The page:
Designing Coca-Cola: David Butler and Linda Tischler’s new book on the makings of a mega brand
The book reveals how using design across all departments should be a core consideration for big business
“Design is key to the running of corporations, and should be part of all their functional areas, write David Butler and Linda Tischler, co-authors of Design to Grow: How Coca-Cola Learned to Combine Scale and Agility (and How You Can Too).
Butler, the vice-president of innovation and entrepreneurship at The Coca-Cola Company, and Tischler, a senior editor of Fast Company Magazine, say employees across the board often serve as de-facto designers in small ways. “Each of us designs stuff every day,” say the authors. “We design meetings, presentations, deals, our plans for the weekend, and so on.”
In their 256-page collaboration, Butler and Tischler show that design is central to success across areas ranging from supply chain to brand development and explain how designers connect the dots to see a company’s bigger picture. At Coca-Cola, design disciplines led to several international successes, from the launch of the company’s I LOHAS water brand in Japan, to more practical shelving in tiny Latin American outlets, and more flexible crating in Hanoi and East Africa.
Design to Grow explains how teams can design either for scale or for agility. Designs for scale usually require simple, standardised and integrated operations that run with the least possible resistance to efficiency. Recruitment is key here, as the best-designed organisations are “like Bayern Munich” and “built to win”, the authors say.
Meanwhile, companies designing for agility can introduce modular, interchangeable, Lego-like components in branding or systems design, whether to expand to new areas or respond to market changes.
Implementing such strategies successfully depends on having the best possible internal communication as well as solid teamwork. Butler counsels designers to approach corporations with a “we” – instead of a “me” – mindset. “Remember, it’s never about you,” he writes. “It will never work, if you’re trying to somehow leverage the company, the brands, or the people you work with to make a big name for yourself. People can see that a mile away.”
Designers should also drop the arty jargon, speak simply, and listen, to encourage input from everyone and learn more. Butler reveals how he achieved corporate “buy-in” at Coke, by explaining that “design was not an esoteric discipline owned by an elite team at corporate headquarters, but an everyday responsibility that extended to every functional area of the company”. In order to get the maximum value from design, everyone has a role to play, he says.
The authors tell companies when and where to start discussing design: Butler advises designers to assist departments where there is an immediate need first, to develop “quick wins” and internal credibility. His initial tasks at Coca-Cola also reveal the corporation’s most receptive areas to design, and could prove useful as a departmental roadmap for Hong Kong counterparts.
“We began with an area that most people could easily understand — branding and communications,” he explains. “We then moved to packaging and equipment. Then, we tackled retail experiences. Finally, we expanded the approach deeper into the operations of the business, into our distribution system and supply chain.”
The authors present useful discussion guides that can help companies establish why they need a new approach to design, and then discuss how such an approach can be implemented. They also show how key teams can make mind maps illustrating the links between ideas, and then go on to identify problems and prioritise these issues.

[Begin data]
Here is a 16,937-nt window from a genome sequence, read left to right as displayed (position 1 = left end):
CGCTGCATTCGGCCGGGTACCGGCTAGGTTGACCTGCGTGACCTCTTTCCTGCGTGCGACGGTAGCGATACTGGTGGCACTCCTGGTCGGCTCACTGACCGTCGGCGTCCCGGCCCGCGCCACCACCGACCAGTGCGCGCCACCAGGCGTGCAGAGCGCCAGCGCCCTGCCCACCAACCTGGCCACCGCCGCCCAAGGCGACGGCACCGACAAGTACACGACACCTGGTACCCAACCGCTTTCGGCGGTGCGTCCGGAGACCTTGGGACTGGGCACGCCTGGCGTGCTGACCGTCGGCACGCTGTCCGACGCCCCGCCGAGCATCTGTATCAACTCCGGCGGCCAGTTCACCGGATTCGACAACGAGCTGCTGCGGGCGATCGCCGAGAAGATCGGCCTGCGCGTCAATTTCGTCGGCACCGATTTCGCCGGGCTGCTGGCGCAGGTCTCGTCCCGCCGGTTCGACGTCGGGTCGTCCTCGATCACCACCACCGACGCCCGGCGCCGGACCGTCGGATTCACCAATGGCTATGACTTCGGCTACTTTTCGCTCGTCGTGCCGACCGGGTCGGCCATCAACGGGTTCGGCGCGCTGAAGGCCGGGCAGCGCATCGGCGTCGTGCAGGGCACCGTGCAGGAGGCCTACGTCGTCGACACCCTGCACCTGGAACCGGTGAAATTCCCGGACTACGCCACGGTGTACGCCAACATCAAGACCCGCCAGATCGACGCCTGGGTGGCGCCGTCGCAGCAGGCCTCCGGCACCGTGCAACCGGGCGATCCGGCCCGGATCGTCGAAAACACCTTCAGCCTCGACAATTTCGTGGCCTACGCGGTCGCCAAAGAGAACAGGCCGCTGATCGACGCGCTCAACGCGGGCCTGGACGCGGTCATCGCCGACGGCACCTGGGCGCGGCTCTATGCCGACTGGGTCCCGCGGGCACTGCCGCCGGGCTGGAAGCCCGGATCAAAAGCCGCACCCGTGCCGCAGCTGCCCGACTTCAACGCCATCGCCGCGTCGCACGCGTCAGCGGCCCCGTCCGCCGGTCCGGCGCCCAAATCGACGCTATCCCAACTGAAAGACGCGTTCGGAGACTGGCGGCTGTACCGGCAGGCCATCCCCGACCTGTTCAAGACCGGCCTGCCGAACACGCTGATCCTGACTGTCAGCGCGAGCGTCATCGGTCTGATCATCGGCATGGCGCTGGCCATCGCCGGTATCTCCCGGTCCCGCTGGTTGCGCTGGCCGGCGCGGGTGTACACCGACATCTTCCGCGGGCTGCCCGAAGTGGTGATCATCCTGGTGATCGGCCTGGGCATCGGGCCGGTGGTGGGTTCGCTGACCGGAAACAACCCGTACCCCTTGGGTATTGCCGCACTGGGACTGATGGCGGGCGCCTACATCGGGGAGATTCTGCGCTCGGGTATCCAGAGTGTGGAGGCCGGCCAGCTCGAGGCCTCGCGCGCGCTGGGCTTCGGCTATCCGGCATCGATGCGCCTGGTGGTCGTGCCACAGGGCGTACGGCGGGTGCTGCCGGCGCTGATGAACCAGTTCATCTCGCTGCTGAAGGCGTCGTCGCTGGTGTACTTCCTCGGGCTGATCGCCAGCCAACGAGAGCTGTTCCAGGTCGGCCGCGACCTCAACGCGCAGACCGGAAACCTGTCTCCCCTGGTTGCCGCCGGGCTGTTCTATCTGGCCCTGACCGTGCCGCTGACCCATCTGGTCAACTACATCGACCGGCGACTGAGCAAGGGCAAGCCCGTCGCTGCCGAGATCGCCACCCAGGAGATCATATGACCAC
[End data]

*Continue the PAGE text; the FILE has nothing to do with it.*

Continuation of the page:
Critics might see Design to Grow as a promotion for Coke, but Butler and Tischler have created a refreshingly enjoyable business read. They capture the uncertainty of Coca-Cola’s early days and the entrepreneurial spirit of its distribution strategy, as well as offering engaging anecdotes about the brand’s bottle designs, jingles and social media.
The book and the brand might have been more likable, however, if the authors had also highlighted the things we can learn from some of Coca-Cola’s design mistakes.
They could also have devoted more of the book to advising companies on finding the right design talent, and reminding designers that much of the corporate world still runs on the bottom line. Designers must pitch effectively for corporate business, and Design to Grow explains how to do so, in simple English. Some bosses might be reluctant to share product and system information with arty-talking outsiders, who might then bill them by the hour for intangible conceptualisation.
Other business leaders in high-overhead, job-hopping Hong Kong might also recoil at Butler and Tischler’s references to the "design to fail" or learn-as-you-go approach to innovation, particularly when the authors reveal the eventual success of Norm Larson’s "water displacement formula", WD-40, at the 40th attempt. To many budget-conscious Hong Kong boards, such examples of rare success after persistent failure reaffirm perceptions of design as a potentially nebulous extra cost on valuable floor space.
However, the authors warn that "design to fail" is rife in app development, quickening the pace of innovation, and intensifying brand competition. Boards must open their companies to innovation, ahead of rivals, or lose business, the authors say, in seemingly breathless references to Blockbuster, Blackberry and Kodak.
This book should appeal to bosses renewing a corporate image or contemplating a start-up. Its advice on meeting concepts could also get staff to talk to each other more. After all, Hongkongers love discussing design, and many departments might open up to the authors’ inclusive guidelines.
This article appeared in the Classified Post print edition as Business by design.